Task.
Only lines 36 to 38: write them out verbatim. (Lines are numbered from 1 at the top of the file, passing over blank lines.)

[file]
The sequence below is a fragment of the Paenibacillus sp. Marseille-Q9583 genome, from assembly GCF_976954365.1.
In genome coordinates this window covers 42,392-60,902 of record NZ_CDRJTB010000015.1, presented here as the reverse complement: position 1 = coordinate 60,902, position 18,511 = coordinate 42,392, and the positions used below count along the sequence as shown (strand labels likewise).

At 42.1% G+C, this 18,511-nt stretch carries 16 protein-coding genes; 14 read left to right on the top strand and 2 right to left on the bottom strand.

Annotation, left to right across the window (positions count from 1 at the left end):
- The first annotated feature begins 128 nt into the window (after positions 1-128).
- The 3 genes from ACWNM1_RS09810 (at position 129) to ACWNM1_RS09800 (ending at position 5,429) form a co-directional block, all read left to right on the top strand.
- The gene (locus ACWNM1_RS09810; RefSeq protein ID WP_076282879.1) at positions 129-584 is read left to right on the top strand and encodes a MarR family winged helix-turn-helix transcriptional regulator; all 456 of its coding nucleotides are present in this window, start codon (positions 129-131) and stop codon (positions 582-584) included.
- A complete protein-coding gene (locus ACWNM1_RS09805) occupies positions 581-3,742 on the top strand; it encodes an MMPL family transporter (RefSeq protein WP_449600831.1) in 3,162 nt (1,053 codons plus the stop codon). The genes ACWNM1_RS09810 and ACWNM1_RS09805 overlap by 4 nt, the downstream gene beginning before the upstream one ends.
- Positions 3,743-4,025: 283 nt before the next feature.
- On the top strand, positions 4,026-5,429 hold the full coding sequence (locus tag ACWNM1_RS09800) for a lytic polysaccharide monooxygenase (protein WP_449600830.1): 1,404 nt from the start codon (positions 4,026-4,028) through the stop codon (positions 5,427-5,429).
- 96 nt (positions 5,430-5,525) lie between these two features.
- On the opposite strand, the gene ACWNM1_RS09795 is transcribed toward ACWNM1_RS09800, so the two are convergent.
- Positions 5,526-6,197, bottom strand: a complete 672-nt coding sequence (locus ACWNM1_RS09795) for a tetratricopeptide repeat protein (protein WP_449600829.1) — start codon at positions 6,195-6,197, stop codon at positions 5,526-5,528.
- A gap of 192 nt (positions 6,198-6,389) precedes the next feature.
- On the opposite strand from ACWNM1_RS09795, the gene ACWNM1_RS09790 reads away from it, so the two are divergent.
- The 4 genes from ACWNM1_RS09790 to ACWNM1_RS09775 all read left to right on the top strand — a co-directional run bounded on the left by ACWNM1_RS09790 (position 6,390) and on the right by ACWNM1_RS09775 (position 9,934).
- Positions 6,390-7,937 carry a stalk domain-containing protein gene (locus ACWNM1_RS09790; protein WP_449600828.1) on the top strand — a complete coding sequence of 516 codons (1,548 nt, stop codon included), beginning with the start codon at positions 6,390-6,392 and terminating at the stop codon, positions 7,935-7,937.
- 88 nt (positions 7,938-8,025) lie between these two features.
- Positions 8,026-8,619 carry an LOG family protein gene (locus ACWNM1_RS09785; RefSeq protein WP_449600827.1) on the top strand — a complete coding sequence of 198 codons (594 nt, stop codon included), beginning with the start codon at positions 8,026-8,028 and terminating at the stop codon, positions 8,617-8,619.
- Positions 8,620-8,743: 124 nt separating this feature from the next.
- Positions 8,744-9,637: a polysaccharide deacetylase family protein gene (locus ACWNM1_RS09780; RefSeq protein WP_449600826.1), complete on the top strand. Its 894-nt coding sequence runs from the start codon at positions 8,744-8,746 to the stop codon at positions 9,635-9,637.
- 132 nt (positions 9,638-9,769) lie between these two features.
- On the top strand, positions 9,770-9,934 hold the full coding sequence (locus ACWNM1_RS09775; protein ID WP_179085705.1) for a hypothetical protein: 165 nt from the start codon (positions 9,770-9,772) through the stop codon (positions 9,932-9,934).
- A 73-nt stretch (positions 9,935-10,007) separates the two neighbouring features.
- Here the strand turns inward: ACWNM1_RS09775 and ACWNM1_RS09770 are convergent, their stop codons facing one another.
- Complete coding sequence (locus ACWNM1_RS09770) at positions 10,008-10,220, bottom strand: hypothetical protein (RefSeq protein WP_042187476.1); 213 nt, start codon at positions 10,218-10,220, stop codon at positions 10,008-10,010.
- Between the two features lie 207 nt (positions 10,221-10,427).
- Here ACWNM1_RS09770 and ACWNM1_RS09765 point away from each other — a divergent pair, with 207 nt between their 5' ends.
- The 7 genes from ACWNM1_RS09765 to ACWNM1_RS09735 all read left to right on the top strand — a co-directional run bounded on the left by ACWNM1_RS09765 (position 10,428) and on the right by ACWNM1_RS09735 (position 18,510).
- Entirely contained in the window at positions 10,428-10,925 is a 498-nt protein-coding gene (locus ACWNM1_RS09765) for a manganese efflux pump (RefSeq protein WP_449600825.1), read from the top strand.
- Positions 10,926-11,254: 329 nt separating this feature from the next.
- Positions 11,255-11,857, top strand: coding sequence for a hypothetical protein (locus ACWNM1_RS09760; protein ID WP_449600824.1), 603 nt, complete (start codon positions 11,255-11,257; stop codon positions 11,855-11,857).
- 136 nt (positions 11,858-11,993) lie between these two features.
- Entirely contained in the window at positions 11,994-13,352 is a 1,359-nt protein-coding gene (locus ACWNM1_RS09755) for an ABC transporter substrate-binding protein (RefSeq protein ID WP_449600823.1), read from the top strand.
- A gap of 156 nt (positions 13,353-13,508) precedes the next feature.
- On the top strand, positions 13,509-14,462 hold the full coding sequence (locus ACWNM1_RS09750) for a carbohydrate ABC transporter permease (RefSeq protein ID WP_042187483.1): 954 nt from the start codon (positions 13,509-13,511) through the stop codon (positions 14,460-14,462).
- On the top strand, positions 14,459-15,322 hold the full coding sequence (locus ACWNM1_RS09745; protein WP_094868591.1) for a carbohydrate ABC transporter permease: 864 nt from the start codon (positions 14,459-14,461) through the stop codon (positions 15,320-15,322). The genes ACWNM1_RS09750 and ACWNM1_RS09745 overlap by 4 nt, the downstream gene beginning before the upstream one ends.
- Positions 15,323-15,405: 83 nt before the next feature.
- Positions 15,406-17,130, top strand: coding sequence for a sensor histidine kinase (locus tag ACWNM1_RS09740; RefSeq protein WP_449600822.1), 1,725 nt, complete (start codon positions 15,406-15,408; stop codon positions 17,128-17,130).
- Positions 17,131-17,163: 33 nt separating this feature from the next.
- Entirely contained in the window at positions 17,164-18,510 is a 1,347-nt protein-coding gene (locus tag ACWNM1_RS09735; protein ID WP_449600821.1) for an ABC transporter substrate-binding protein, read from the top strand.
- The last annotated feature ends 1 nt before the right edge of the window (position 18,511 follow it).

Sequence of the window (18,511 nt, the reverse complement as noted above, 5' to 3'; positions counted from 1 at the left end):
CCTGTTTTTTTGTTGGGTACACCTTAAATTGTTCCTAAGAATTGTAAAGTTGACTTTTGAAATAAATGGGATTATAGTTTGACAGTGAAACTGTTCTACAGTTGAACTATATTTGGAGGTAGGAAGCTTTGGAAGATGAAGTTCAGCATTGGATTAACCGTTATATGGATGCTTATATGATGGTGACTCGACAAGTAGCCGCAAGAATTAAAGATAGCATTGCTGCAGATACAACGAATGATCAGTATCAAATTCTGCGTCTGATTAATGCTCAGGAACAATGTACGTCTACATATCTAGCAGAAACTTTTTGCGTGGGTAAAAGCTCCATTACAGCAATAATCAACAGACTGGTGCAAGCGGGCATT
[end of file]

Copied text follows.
- On the top strand, positions 13,509-14,462 hold the full coding sequence (locus ACWNM1_RS09750) for a carbohydrate ABC transporter permease (RefSeq protein ID WP_042187483.1): 954 nt from the start codon (positions 13,509-13,511) through the stop codon (positions 14,460-14,462).
- On the top strand, positions 14,459-15,322 hold the full coding sequence (locus ACWNM1_RS09745; protein WP_094868591.1) for a carbohydrate ABC transporter permease: 864 nt from the start codon (positions 14,459-14,461) through the stop codon (positions 15,320-15,322). The genes ACWNM1_RS09750 and ACWNM1_RS09745 overlap by 4 nt, the downstream gene beginning before the upstream one ends.
- Positions 15,323-15,405: 83 nt before the next feature.